Carnitine deficiency, organic acidemias, and reye’s syndrome

David A. Stumpf*, W. Davis Parker, Corrado Angelini

*Corresponding author for this work

Research output: Contribution to journalArticlepeer-review

155 Scopus citations

Abstract

Relative carnitine deficiency is important in the pathophysiology of several disorders, including Reye’s syndrome and organic acidemias. In acute clinical crises, carnitine serves as a “buffer,” trapping toxic acyl compounds. Mitochondrial failure develops in carnitine deficiency when there is insufficient tissue carnitine available to buffer toxic acyl-CoA metabolites. Toxic levels of acyl-Co A impair the citrate cycle, gluconeogenesis, the urea cycle, and fatty-acid oxidation. Carnitine replacement therapy is safe and induces excretion of toxic acyl groups in the urine.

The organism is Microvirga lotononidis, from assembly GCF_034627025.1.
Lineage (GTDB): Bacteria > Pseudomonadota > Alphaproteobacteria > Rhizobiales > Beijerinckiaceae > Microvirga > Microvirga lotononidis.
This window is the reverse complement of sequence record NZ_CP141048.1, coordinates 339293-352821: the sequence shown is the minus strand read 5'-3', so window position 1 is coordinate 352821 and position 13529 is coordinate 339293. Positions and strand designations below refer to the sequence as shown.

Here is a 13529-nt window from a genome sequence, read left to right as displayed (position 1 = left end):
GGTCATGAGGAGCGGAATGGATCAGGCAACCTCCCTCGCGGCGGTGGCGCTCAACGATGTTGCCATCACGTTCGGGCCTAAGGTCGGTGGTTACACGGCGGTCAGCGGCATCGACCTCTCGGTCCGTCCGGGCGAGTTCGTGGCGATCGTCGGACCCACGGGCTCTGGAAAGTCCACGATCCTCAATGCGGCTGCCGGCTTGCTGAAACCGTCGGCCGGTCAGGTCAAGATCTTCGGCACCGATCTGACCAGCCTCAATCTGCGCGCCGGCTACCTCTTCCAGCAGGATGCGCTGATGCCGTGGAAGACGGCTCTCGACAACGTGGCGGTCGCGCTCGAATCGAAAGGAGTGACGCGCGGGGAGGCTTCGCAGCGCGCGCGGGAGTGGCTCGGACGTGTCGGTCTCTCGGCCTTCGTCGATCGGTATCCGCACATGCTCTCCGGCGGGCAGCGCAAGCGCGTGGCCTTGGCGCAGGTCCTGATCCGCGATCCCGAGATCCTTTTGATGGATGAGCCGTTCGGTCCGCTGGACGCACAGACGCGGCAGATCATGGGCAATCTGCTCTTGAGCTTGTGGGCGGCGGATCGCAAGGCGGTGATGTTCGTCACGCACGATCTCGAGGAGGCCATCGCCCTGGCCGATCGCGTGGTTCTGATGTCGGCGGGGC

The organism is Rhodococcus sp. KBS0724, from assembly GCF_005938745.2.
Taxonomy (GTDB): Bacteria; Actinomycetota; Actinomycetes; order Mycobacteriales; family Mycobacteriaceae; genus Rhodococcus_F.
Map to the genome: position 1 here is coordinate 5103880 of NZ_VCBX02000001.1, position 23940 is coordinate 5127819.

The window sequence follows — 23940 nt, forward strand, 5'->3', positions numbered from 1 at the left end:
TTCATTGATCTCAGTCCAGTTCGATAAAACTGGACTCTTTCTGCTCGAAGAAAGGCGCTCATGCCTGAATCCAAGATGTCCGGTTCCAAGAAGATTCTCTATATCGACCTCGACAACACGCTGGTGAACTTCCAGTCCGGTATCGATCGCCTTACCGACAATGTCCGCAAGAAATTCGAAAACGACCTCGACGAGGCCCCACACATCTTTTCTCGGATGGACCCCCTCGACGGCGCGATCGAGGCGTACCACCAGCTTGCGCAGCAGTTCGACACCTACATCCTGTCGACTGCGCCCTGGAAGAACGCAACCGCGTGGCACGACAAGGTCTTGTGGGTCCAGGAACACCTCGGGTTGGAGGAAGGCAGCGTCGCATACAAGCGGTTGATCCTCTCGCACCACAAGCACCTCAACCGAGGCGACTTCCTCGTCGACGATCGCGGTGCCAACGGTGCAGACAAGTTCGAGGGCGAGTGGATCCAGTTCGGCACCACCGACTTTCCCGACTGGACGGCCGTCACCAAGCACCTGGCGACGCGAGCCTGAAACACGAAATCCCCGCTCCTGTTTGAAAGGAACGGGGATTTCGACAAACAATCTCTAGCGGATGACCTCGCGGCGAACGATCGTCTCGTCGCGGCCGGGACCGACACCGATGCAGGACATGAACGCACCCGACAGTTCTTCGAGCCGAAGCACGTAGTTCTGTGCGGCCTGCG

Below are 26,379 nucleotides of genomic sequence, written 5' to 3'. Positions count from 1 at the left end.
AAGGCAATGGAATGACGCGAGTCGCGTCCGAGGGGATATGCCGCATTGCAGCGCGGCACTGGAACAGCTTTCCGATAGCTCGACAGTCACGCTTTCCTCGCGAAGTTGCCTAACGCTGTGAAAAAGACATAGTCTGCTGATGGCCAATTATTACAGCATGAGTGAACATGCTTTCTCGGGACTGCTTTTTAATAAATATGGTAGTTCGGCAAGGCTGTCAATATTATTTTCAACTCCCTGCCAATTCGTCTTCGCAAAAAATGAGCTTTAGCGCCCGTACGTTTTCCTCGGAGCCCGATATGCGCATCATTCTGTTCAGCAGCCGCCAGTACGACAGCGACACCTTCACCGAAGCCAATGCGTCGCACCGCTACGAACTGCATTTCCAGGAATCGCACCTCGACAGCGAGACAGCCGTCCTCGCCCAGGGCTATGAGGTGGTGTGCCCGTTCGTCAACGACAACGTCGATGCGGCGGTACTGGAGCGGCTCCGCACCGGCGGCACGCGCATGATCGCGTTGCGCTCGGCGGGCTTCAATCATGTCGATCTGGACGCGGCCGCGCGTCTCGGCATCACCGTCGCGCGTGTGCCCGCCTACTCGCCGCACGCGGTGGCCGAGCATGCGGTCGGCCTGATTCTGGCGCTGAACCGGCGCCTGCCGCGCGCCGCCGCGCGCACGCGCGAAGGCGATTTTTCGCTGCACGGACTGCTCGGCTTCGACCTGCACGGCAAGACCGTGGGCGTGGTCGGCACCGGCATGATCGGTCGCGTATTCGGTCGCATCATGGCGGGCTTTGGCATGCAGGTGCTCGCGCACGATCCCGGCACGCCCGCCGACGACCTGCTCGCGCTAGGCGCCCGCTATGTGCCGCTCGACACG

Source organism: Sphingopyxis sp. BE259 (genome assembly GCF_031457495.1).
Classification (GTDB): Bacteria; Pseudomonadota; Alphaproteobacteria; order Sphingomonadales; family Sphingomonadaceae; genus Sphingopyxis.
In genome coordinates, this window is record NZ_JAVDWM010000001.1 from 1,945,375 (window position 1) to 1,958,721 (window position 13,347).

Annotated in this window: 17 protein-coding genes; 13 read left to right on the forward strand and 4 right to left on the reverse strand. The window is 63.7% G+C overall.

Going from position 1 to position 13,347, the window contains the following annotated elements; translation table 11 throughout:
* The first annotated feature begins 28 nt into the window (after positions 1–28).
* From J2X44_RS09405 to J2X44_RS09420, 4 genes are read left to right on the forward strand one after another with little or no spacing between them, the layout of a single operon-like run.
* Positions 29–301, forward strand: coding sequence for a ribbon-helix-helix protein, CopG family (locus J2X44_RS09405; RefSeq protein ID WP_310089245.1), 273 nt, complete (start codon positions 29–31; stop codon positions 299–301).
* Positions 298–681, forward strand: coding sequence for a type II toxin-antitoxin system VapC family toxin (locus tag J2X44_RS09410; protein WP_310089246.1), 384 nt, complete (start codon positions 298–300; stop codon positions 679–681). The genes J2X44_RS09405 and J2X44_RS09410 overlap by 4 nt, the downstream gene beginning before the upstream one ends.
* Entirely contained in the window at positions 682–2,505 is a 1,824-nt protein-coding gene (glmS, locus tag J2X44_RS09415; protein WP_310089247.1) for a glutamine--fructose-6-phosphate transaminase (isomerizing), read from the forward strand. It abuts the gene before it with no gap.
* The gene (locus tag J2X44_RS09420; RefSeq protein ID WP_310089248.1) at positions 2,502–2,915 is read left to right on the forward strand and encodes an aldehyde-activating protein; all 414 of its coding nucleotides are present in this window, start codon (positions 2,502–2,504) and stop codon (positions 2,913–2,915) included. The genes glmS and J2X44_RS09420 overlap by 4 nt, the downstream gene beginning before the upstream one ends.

Original languageEnglish (US)
Pages (from-to)1041-1045
Number of pages5
JournalNeurology
Volume35
Issue number7
DOIs
StatePublished - Jul 1985

ASJC Scopus subject areas

  • Clinical Neurology

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